(1819 - 1916)
Henri Joseph Harpignies was a widely acclaimed landscape artist both in oil and watercolor. Highly versatile in his approach to painting media, Harpignies completed major canvases in oil, played a major role in the revival of watercolor in France, and also worked extensively in pen and ink-wash. Born in Valenciennes on July 28, 1819, he did not start to paint seriously until the age of 27 when he became a student of Jean Achard, also a landscapist. Under Achard’s tutelage he traveled to Holland, Brussels, and Flanders to study the northern landscapists of the 17th century. Shortly after returning to France he left again, this time for Italy, where he met many of the artists of the Villa Medici in Rome. During this time, he became interested in the work of Camille Corot.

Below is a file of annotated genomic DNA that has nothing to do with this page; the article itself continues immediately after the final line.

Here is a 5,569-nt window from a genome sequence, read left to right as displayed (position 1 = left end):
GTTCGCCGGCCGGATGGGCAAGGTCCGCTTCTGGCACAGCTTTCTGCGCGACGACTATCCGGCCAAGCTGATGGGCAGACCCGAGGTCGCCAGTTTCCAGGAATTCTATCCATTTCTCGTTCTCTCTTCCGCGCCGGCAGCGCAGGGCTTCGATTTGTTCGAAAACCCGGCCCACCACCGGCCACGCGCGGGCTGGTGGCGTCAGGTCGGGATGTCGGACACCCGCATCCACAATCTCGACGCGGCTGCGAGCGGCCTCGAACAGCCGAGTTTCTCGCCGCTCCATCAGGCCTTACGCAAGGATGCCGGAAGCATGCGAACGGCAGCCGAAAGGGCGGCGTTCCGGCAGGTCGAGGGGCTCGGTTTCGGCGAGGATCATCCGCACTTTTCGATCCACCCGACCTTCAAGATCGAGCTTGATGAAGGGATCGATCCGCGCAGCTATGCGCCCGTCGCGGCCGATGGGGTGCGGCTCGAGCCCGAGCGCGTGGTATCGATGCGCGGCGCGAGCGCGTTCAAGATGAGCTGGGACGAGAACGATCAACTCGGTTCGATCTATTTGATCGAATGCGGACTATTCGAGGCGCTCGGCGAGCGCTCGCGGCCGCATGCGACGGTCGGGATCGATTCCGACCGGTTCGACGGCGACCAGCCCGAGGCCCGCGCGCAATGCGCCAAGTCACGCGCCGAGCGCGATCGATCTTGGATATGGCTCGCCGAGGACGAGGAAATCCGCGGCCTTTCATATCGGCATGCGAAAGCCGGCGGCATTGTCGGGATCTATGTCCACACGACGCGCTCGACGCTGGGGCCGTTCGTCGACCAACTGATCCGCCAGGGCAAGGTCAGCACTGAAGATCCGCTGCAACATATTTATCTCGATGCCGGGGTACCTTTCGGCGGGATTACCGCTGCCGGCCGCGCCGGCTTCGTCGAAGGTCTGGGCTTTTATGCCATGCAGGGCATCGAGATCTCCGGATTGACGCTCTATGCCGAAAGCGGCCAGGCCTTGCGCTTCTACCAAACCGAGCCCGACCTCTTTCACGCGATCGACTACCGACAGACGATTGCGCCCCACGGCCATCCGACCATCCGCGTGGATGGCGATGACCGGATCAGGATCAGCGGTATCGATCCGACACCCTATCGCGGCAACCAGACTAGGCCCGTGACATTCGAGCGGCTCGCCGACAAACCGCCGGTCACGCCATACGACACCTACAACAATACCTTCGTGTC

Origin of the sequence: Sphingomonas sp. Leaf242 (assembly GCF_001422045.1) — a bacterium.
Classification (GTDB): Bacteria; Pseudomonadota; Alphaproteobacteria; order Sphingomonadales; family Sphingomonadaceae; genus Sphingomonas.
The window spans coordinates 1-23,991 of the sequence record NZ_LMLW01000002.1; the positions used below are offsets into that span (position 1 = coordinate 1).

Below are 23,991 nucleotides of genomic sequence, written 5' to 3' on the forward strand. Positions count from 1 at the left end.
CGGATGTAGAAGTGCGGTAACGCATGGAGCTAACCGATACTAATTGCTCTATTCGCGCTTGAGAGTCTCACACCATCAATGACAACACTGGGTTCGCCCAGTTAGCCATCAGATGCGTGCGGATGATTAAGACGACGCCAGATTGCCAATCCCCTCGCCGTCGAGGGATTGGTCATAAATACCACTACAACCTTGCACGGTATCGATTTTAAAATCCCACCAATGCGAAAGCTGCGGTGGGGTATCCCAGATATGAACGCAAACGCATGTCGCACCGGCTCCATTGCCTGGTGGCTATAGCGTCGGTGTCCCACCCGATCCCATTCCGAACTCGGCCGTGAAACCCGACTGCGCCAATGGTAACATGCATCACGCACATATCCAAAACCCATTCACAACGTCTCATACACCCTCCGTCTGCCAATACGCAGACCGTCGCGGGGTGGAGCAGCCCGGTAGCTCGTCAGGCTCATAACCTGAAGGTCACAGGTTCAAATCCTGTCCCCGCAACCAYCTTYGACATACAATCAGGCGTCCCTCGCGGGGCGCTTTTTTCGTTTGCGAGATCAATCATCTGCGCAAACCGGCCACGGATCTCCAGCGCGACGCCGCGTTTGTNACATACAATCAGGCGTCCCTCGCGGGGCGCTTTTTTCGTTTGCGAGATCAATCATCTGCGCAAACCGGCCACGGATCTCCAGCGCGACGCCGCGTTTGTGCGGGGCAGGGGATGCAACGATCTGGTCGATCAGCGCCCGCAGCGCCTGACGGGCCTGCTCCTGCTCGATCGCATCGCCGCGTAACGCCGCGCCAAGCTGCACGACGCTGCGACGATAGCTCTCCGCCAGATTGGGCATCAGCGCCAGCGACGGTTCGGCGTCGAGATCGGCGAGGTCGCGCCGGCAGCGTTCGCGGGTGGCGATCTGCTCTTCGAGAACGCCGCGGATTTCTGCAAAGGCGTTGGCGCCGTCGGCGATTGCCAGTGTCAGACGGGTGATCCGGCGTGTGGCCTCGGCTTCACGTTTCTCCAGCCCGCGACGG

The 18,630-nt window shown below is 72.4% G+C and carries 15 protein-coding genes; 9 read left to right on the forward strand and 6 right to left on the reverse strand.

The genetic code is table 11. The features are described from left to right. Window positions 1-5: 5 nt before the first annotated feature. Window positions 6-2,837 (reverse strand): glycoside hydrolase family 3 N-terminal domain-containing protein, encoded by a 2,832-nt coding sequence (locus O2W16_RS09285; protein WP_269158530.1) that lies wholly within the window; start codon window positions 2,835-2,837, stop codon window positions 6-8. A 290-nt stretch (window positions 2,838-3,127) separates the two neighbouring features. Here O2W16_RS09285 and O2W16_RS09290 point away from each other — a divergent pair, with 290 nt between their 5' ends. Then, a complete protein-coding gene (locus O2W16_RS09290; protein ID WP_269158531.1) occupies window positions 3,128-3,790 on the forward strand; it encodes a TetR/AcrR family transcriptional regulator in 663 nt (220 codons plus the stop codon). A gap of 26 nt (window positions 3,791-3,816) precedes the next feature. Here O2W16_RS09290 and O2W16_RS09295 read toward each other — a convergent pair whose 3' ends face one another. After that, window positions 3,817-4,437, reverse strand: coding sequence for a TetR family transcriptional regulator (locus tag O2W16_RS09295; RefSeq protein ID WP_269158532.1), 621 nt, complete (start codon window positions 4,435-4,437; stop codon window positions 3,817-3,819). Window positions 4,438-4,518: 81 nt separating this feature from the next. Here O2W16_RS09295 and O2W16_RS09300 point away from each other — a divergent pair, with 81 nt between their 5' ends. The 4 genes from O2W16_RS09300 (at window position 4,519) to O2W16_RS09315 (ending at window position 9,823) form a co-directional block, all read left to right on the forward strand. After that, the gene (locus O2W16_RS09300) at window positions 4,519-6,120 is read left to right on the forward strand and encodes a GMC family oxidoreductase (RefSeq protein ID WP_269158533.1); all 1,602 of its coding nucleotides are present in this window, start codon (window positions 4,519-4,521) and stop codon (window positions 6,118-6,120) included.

In 1852 Harpignies returned to France to establish his own studio in Paris and met the artists Jean-Léon Gérôme and Jean-Louis Hamon, both of whom were at the beginnings of their careers. A year later he moved outside of Paris to continue painting en plein-air, where he met Daubigny, Diaz, Dupré, Millet, and Rousseau – all first-generation members of the Barbizon school—to paint in the countryside near Fontainebleau Forest. In the early years of his career from 1853 through 1856, Harpignies, under the influence of Corot and of the Barbizon painter Constant Troyon, experimented with figural compositions, but very quickly he shifted his focus to pure landscapes. Harpignies made his Salon debut in 1853 and continued to exhibit regularly thereafter, winning medals in 1866, 1868, 1869, the Legion d’honneur in 1875, and the Grand Prix at the Exposition Universelle of 1900.